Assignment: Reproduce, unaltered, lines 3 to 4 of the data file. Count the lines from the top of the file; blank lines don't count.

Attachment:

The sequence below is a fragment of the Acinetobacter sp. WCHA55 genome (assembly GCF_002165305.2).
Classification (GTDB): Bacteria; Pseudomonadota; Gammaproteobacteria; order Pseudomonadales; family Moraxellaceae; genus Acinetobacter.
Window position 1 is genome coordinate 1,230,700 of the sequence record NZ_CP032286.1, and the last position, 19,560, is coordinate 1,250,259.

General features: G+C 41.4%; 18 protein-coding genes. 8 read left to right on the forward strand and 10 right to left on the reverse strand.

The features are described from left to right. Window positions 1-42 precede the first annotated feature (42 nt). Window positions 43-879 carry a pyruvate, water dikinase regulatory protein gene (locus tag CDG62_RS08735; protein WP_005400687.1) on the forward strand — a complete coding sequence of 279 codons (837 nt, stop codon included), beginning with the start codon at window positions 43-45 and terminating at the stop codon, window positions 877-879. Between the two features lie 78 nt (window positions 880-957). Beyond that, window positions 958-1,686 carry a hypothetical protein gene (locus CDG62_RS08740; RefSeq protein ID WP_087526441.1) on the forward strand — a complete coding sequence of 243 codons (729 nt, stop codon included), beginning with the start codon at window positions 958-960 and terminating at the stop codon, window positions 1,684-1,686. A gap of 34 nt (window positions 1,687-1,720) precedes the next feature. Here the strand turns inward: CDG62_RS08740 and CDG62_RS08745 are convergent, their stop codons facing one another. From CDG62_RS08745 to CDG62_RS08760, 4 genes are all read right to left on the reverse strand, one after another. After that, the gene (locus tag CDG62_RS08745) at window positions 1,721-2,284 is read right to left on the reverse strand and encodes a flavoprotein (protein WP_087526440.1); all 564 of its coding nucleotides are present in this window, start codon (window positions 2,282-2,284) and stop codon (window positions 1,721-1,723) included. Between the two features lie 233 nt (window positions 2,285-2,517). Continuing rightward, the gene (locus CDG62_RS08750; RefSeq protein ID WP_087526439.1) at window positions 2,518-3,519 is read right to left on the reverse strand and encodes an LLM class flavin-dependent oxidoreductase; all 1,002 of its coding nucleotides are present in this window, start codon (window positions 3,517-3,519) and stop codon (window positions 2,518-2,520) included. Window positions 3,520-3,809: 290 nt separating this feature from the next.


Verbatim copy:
Window position 1 is genome coordinate 1,230,700 of the sequence record NZ_CP032286.1, and the last position, 19,560, is coordinate 1,250,259.

General features: G+C 41.4%; 18 protein-coding genes. 8 read left to right on the forward strand and 10 right to left on the reverse strand.